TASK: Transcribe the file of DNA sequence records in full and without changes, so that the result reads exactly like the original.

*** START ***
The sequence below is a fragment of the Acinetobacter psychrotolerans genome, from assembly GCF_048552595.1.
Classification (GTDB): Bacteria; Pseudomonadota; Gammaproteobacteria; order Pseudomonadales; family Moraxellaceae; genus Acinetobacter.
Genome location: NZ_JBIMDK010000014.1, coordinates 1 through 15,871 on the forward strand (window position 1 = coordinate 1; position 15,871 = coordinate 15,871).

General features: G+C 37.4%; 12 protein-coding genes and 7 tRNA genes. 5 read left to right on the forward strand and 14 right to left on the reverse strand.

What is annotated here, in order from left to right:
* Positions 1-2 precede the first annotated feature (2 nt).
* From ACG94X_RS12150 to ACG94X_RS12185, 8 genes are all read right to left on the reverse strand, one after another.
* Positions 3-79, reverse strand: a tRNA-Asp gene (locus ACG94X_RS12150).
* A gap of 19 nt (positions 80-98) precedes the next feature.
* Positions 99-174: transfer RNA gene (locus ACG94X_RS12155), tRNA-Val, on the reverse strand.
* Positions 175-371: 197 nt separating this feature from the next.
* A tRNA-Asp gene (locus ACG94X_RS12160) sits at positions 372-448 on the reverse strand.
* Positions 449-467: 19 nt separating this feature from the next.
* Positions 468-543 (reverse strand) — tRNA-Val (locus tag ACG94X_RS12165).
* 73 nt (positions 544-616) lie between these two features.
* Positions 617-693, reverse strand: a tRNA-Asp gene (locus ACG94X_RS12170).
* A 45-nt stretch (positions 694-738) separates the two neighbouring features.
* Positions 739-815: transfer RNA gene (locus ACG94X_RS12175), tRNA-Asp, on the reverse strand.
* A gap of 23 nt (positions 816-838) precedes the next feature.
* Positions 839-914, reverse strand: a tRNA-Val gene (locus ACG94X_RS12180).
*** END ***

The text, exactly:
The sequence below is a fragment of the Acinetobacter psychrotolerans genome, from assembly GCF_048552595.1.
Classification (GTDB): Bacteria; Pseudomonadota; Gammaproteobacteria; order Pseudomonadales; family Moraxellaceae; genus Acinetobacter.
Genome location: NZ_JBIMDK010000014.1, coordinates 1 through 15,871 on the forward strand (window position 1 = coordinate 1; position 15,871 = coordinate 15,871).

General features: G+C 37.4%; 12 protein-coding genes and 7 tRNA genes. 5 read left to right on the forward strand and 14 right to left on the reverse strand.

What is annotated here, in order from left to right:
* Positions 1-2 precede the first annotated feature (2 nt).
* From ACG94X_RS12150 to ACG94X_RS12185, 8 genes are all read right to left on the reverse strand, one after another.
* Positions 3-79, reverse strand: a tRNA-Asp gene (locus ACG94X_RS12150).
* A gap of 19 nt (positions 80-98) precedes the next feature.
* Positions 99-174: transfer RNA gene (locus ACG94X_RS12155), tRNA-Val, on the reverse strand.
* Positions 175-371: 197 nt separating this feature from the next.
* A tRNA-Asp gene (locus ACG94X_RS12160) sits at positions 372-448 on the reverse strand.
* Positions 449-467: 19 nt separating this feature from the next.
* Positions 468-543 (reverse strand) — tRNA-Val (locus tag ACG94X_RS12165).
* 73 nt (positions 544-616) lie between these two features.
* Positions 617-693, reverse strand: a tRNA-Asp gene (locus ACG94X_RS12170).
* A 45-nt stretch (positions 694-738) separates the two neighbouring features.
* Positions 739-815: transfer RNA gene (locus ACG94X_RS12175), tRNA-Asp, on the reverse strand.
* A gap of 23 nt (positions 816-838) precedes the next feature.
* Positions 839-914, reverse strand: a tRNA-Val gene (locus ACG94X_RS12180).